New indentures were drawn up but not made public. Failing to find work in New York City , Franklin at age 17 went on to Quaker-dominated Philadelphia , a much more open and religiously tolerant place than Puritan Boston. One of the most memorable scenes of the Autobiography is the description of his arrival on a Sunday morning, tired and hungry. By the spring of he was enjoying the companionship of other young men with a taste for reading, and he was also being urged to set up in business for himself by the governor of Pennsylvania, Sir William Keith. Not until his ship was well out at sea did he realize that Governor Keith had not delivered the letters of credit and introduction he had promised.
In London Franklin quickly found employment in his trade and was able to lend money to Ralph, who was trying to establish himself as a writer. The two young men enjoyed the theatre and the other pleasures of the city, including women. Franklin argued in his essay that since human beings have no real freedom of choice, they are not morally responsible for their actions. This was perhaps a nice justification for his self-indulgent behaviour in London and his ignoring of Deborah, to whom he had written only once.
He later repudiated the pamphlet, burning all but one of the copies still in his possession. By Franklin was tiring of London. He considered becoming an itinerant teacher of swimming, but, when Thomas Denham, a Quaker merchant, offered him a clerkship in his store in Philadelphia with a prospect of fat commissions in the West Indian trade, he decided to return home.
Denham died, however, a few months after Franklin entered his store. The young man, now 20, returned to the printing trade and in was able to set up a partnership with a friend. Two years later he borrowed money to become sole proprietor. His private life at this time was extremely complicated.
Deborah Read had married, but her husband had deserted her and disappeared. At this point Deborah may have been the only woman in Philadelphia who would have him, for he brought to the marriage an illegitimate son, William, just borne of a woman who has never been identified. They had a son, Franky, who died at age four, and a daughter, Sarah, who survived them both. William was brought up in the household and apparently did not get along well with Deborah. Despite some failures, Franklin prospered.
Indeed, he made enough to lend money with interest and to invest in rental properties in Philadelphia and many coastal towns. By the late s he had become one of the wealthiest colonists in the northern part of the North American continent. As he made money, he concocted a variety of projects for social improvement. In he organized the Junto , or Leather Apron Club, to debate questions of morals , politics, and natural philosophy and to exchange knowledge of business affairs.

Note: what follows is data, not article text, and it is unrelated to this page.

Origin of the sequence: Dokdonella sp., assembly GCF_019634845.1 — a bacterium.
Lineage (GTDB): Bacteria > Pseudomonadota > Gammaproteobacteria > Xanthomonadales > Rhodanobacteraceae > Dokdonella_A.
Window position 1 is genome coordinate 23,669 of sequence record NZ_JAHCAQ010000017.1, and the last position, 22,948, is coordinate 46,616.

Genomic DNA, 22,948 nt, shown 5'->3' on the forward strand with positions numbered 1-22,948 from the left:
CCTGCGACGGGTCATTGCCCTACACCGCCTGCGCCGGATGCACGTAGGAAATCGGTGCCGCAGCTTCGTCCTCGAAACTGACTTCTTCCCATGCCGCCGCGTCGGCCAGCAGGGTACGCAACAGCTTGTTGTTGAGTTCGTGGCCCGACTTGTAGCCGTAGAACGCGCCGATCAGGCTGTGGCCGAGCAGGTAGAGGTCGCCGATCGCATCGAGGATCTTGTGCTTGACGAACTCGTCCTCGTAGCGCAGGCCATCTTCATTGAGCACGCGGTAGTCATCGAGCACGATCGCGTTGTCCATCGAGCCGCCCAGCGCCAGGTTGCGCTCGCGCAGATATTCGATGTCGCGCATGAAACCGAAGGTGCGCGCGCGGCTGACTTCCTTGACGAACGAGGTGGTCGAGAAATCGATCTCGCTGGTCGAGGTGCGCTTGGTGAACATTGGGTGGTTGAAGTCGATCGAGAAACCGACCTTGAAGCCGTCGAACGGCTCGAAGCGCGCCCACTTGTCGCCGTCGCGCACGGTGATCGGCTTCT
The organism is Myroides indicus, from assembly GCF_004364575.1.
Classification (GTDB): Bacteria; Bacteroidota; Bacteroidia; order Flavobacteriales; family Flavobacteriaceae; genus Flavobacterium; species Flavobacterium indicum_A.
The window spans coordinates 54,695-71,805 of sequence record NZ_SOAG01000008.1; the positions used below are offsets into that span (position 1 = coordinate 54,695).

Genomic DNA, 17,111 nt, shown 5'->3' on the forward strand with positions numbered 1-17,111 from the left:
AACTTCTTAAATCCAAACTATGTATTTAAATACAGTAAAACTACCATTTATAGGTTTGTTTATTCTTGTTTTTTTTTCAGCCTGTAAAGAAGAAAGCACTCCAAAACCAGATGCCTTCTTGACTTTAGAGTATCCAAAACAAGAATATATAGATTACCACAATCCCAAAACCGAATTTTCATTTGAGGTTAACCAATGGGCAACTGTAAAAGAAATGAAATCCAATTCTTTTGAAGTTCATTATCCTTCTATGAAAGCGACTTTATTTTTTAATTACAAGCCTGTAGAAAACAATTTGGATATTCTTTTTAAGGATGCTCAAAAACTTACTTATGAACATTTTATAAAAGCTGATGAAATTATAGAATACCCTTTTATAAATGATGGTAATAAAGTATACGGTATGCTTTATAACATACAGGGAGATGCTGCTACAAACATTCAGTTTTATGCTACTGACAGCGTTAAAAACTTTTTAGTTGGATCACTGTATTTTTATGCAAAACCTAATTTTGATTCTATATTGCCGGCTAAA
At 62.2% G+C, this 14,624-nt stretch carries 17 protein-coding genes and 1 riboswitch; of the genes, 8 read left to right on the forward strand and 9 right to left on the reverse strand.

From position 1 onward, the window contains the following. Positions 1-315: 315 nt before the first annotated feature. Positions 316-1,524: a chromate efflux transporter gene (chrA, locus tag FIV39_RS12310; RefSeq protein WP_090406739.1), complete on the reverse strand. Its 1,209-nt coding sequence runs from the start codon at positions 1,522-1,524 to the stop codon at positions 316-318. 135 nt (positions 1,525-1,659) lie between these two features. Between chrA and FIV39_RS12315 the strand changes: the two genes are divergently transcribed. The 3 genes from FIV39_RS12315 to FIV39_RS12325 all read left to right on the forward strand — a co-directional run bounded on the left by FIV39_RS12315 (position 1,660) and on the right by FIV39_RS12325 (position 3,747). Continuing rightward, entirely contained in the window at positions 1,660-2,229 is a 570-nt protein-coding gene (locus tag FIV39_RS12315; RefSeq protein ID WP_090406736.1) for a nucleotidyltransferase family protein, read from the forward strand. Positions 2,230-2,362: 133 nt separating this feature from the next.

The need of Junto members for easier access to books led in to the organization of the Library Company of Philadelphia. Through the Junto, Franklin proposed a paid city watch, or police force. A paper read to the same group resulted in the organization of a volunteer fire company. In he sought an intercolonial version of the Junto, which led to the formation of the American Philosophical Society.
In he published Proposals Relating to the Education of Youth in Pennsilvania ; in the Academy of Philadelphia, from which grew the University of Pennsylvania , was founded. Although still a tradesman, he was picking up some political offices. He became clerk of the Pennsylvania legislature in and postmaster of Philadelphia in Prior to , though, his most important political service was his part in organizing a militia for the defense of the colony against possible invasion by the French and the Spaniards, whose privateers were operating in the Delaware River.
Benjamin Franklin only had two years of formal education.
In Franklin, at age 42, had become wealthy enough to retire from active business. He took off his leather apron and became a gentleman, a distinctive status in the 18th century. In the s electricity was one of these curious amusements. In the winter of —47, Franklin and three of his friends began to investigate electrical phenomena. Franklin sent piecemeal reports of his ideas and experiments to Peter Collinson, his Quaker correspondent in London.
Since he did not know what European scientists might have already discovered, Franklin set forth his findings timidly. In the 18th century the book went through five English editions, three in French, and one each in Italian and German. The experiment he suggested to prove the identity of lightning and electricity was apparently first made in France before he tried the simpler but more dangerous expedient of flying a kite in a thunderstorm. But his other findings were original. He created the distinction between insulators and conductors.